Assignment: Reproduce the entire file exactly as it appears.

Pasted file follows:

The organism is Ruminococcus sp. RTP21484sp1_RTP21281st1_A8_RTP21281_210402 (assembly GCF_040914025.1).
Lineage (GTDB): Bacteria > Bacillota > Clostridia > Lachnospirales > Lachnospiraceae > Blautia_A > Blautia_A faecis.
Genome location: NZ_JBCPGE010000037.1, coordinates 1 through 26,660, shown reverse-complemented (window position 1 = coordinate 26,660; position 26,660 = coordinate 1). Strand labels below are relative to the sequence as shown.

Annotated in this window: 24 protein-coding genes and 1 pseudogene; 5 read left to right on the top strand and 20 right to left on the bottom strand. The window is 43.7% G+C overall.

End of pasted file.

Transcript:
The organism is Ruminococcus sp. RTP21484sp1_RTP21281st1_A8_RTP21281_210402 (assembly GCF_040914025.1).
Lineage (GTDB): Bacteria > Bacillota > Clostridia > Lachnospirales > Lachnospiraceae > Blautia_A > Blautia_A faecis.
Genome location: NZ_JBCPGE010000037.1, coordinates 1 through 26,660, shown reverse-complemented (window position 1 = coordinate 26,660; position 26,660 = coordinate 1). Strand labels below are relative to the sequence as shown.

Annotated in this window: 24 protein-coding genes and 1 pseudogene; 5 read left to right on the top strand and 20 right to left on the bottom strand. The window is 43.7% G+C overall.